26.6.2020

41st Street Bridge

The City of Chicago, through an international design competition called “Bridging the Drive,” has constructed a new signature pedestrian bridge at 41st Street.

The project’s primary goals were to connect the Bronzeville neighborhood to the west of the bridge with the lakefront with an iconic structure that results in a dynamic, welcoming, and memorable experience for its users.

The 41st Street Bridge is a major civic project that provides bicycle and ADA-compliant pedestrian, wheelchair, and stroller lakefront access for neighborhoods to its west. Before, Lakeshore Drive and the train created an enormous barrier.
With its twin inclined arches on reverse curves, the 41st Street Pedestrian Bridge structure is unique in the world. Unlike typical arch bridges which are symmetric in horizontal and vertical directions, the 41st Street arch spans are on reverse curves with a long crest curve that rises 7’ (2.13 meter) higher between the arches than at the outside ends of the arch at the approaches. Its arches are inclined at 30 degrees from vertical, and the deck rib is curved on a 400’ radius that is supported by hangers on one side only. The 1,500-foot (457.2 meter) long bridge creates a large, graceful S-curve that echoes the park’s Olmsted walkways to extend the lakefront parkway west. It curves horizontally and vertically, creating an urban promenade that is unique, welcoming, and memorable. Its height and length are determined by providing a rise sufficient to provide clearance above the commuter train and Lake Shore Drive, yet also allowing a slope that is gentle enough for wheelchair use Its slender, minimal detailing provides excellent views to and from all points: To allow for surveillance and design out hidden areas. Users are gently guided to spectacular city views in all directions. The bridge projects outwards to create grand balconies at midspan. It glides gently to rest at each end of its span, with ramps supported on a rusticated concrete base that tapers into the landscape to help the bridge blend with and extend the park environment. Its west ramp hugs the east boundary of a park, creating a sculptural backdrop and low wall between the park and the train.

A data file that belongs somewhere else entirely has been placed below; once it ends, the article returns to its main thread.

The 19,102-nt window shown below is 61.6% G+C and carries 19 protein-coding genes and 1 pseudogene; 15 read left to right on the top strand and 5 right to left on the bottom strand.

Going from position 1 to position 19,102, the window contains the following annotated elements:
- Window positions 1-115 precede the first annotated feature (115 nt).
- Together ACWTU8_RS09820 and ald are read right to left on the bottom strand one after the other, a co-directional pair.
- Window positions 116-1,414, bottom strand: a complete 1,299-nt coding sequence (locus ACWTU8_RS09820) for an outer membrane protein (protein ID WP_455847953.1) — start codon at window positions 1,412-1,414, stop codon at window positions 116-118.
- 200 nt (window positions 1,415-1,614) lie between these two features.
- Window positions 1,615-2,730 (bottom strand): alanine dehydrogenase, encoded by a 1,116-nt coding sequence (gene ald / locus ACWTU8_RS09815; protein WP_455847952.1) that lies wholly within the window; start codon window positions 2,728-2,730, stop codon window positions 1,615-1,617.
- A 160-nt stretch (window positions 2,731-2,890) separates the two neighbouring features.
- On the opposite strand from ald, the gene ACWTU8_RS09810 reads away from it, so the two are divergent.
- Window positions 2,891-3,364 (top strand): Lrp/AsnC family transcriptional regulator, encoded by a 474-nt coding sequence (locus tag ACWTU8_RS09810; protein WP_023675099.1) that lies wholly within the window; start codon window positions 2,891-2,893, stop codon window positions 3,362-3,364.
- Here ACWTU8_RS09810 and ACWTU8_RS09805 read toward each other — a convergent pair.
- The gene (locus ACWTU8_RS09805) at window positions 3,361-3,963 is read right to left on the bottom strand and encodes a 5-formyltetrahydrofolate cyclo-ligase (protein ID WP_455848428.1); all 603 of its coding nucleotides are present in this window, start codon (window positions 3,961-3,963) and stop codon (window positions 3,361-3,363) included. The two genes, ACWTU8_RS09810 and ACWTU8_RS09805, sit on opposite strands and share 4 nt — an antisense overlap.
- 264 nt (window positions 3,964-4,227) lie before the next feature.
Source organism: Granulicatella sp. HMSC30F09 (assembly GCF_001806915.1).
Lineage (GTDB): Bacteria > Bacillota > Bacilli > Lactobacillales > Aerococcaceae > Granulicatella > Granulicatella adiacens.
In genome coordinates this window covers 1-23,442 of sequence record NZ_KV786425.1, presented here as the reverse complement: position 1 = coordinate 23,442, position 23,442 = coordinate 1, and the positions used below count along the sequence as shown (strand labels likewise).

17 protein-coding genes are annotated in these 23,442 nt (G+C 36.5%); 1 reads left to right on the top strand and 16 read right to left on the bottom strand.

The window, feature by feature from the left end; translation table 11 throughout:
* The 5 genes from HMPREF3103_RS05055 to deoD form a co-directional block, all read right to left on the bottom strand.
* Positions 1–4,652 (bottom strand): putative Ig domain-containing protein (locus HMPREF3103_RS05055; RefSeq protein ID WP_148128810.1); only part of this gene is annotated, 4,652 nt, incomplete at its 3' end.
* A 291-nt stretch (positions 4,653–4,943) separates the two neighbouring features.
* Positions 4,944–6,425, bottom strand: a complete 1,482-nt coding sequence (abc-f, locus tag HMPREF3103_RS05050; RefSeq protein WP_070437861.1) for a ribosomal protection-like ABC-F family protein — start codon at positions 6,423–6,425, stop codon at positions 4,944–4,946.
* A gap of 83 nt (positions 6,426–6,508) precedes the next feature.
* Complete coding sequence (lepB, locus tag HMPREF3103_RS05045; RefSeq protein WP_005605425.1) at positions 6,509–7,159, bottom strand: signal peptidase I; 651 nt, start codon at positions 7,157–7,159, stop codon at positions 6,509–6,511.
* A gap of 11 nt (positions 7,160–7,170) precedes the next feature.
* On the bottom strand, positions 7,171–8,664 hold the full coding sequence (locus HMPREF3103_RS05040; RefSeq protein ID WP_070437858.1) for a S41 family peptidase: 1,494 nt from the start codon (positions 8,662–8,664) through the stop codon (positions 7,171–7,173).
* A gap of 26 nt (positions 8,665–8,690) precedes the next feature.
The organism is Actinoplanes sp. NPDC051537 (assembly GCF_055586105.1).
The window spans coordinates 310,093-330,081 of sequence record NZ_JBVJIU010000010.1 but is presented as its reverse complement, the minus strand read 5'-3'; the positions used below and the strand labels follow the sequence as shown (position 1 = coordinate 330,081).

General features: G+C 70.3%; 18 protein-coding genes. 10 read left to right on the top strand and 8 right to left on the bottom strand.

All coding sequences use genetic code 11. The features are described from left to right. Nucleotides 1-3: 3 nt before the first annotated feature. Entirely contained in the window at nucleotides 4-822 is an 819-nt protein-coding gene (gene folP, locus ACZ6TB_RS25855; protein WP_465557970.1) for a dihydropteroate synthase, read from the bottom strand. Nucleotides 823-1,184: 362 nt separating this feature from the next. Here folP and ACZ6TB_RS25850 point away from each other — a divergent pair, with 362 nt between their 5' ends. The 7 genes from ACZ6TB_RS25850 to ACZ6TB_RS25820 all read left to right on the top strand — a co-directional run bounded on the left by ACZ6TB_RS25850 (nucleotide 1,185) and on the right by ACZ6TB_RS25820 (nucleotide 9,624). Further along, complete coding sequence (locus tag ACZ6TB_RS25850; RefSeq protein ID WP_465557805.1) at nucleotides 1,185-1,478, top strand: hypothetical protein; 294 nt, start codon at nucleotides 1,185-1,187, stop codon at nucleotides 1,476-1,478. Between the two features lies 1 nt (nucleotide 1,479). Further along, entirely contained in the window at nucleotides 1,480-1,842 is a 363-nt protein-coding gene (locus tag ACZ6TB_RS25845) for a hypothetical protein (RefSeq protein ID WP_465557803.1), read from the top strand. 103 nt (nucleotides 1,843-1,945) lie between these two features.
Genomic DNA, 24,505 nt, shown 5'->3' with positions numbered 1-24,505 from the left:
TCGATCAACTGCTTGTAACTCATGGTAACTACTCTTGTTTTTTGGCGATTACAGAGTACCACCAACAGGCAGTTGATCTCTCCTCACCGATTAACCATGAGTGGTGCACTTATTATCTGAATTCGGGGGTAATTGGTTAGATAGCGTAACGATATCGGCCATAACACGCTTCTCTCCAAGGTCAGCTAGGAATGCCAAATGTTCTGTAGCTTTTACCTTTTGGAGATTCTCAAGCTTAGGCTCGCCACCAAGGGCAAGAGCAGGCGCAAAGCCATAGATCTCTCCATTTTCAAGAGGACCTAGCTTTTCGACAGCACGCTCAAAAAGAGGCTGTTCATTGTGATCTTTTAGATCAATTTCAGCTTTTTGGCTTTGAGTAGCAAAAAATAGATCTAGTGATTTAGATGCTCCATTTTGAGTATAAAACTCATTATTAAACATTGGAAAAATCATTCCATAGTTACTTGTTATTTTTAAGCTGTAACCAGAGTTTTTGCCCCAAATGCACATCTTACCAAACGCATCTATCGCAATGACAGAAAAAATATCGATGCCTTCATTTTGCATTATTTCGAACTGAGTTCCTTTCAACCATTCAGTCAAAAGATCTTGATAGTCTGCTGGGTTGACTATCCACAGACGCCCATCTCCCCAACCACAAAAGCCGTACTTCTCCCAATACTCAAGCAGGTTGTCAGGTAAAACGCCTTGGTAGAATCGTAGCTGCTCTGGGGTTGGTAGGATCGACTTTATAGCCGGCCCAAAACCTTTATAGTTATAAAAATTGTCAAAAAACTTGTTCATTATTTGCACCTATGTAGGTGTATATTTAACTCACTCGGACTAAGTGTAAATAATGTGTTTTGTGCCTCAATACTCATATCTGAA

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The simple and clean structural detailing uses large 4’ diameter (1.2 meter) steel tube and plate sections to support a 20’ wide concrete deck. Its radiused railings raise the bridge’s curves vertically, reinforcing its dynamic sculptural form.
Prior to construction of the new bridge, residents had to travel more than a half mile to the nearest bridge crossing the railroad tracks and Lake Shore Drive to reach the lakefront. The new 41st Street Pedestrian Bridge links the recently redeveloped neighborhood on the west with the lakefront trail and 41st Street Beach on the east. The bridge was constructed to accommodate pedestrians, bicyclists, people with disabilities and emergency vehicles. To be fully accessible and usable, the bridge has both ramps and stairs at both ends. The new bridge has been developed to minimize the landing footprint within the adjacent parks while integrating accessibility to the bridge.

With its lean, muscular, dynamic form, the 41st Street Bridge is in keeping with Chicago’s tradition structural expressiveness: Form, function, and structure are one.

Additional Data: Hillsdale Fabricators fabricated the 41st Street Bridge, Chicago’s new pedestrian bridge. The steel bridge weighs 676 tons and spans a total of 750 feet over Lake Shore Drive and Metra commuter rail lines. It connects Williams-Davis Park with the Lakefront Trail, which runs along the perimeter of Lake Michigan.

The bridge is comprised of induction-bent 36-inch diameter and 48-inch diameter pipe with shop-welded box girders. Hillsdale shipped the bridge to the jobsite in 28 large, built-up pieces. The largest of these pieces weighs approximately 40 tons with a width of 24 feet and a length of 60 feet.

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Prior to shipping, the bridge was preassembled at Hillsdale’s shop in five groups to ensure that fit-up could be duplicated in the field. The longest of these five preassemblies is 243 feet in length.

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